The Q&A Archives: Transplanting Mature Roses

Question: My neighbor of 56 years died and I have inherited her experimental roses. I am trying to transplant them in May (bad time) and have pruned back as much as possible and moved as much of her soil as I could to my yard. The roses are 56 years old. Any advise to help them survive? They were experimental roses grown for rose developers to test in our zone.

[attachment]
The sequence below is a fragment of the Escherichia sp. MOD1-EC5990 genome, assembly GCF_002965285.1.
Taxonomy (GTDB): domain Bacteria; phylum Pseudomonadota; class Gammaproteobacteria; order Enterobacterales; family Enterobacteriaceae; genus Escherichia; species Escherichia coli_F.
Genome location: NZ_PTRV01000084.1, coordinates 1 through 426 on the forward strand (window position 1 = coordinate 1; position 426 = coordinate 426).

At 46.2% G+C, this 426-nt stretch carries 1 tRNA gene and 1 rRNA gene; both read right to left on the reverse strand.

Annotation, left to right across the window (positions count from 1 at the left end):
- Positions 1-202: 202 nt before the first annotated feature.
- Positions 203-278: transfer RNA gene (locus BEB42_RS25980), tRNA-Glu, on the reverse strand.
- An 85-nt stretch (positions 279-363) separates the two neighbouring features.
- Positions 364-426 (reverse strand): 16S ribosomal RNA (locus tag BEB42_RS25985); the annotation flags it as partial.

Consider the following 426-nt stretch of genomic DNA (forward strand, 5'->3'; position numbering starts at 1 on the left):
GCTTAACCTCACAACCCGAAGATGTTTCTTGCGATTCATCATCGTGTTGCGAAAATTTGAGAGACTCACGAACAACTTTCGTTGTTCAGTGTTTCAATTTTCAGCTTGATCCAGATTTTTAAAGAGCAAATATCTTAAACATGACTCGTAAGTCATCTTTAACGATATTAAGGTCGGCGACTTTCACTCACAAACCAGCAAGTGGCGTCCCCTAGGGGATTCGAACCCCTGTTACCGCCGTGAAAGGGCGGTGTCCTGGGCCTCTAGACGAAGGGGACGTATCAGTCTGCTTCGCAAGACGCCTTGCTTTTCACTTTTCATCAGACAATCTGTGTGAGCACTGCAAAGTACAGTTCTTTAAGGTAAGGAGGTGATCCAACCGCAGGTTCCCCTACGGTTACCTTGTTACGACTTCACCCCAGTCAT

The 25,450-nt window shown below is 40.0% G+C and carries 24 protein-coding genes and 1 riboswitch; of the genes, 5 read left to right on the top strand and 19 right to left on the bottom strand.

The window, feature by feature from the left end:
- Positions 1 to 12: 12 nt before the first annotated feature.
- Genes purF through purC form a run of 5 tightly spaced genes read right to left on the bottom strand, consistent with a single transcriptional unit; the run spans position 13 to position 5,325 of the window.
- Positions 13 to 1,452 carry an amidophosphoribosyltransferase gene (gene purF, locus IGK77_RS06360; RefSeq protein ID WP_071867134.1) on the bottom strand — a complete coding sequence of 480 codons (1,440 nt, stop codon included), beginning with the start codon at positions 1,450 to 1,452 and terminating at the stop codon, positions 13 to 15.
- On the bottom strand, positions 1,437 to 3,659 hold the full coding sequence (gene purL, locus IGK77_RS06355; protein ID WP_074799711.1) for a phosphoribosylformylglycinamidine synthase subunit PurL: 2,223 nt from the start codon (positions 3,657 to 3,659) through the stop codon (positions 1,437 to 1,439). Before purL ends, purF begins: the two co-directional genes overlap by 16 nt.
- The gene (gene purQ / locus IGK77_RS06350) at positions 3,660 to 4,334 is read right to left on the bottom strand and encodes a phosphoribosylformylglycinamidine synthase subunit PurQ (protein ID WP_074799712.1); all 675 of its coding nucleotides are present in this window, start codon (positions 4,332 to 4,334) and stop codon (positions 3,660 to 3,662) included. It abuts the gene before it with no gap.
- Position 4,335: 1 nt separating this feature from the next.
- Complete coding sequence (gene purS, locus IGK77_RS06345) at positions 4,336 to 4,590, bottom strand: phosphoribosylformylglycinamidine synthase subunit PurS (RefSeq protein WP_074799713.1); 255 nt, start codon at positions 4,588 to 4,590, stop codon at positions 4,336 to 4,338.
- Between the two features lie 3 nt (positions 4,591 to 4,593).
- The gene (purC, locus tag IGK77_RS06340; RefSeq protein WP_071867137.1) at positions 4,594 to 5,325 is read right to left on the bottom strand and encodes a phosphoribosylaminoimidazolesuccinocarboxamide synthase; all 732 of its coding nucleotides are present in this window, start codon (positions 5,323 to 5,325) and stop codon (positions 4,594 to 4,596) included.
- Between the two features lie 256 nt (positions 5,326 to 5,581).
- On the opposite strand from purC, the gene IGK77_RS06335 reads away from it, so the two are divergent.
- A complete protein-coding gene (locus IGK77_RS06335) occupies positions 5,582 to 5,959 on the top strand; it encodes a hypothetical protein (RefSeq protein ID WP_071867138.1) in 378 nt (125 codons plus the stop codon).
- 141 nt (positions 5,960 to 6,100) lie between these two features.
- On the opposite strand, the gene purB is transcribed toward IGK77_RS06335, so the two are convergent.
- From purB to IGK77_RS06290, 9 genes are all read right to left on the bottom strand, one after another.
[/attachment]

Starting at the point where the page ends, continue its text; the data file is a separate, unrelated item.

Answer: It may be a job to move the roses, but I think you can do it. It's easier on roses to transplant while the weather is cool (winter, early spring, or fall are best). Water the rose thoroughly the day before. Dig a hole that is twice as wide as the root ball and the same depth. Mix plenty of organic matter, such as compost, into the backfill. Mix a phosphorous source, such as bone meal, to promote bloom into the bottom of the hole. Set the root ball in and fill around it. Ensure that the rootball is planted level, or a little higher to allow for sinkage, with its original planting depth. Press the backfill in gently, but don't pack it. Water thoroughly and allow it to sink, and then add more if needed. Keep soil moist, but not wet, until root systems can establish. Best wishes with your roses!

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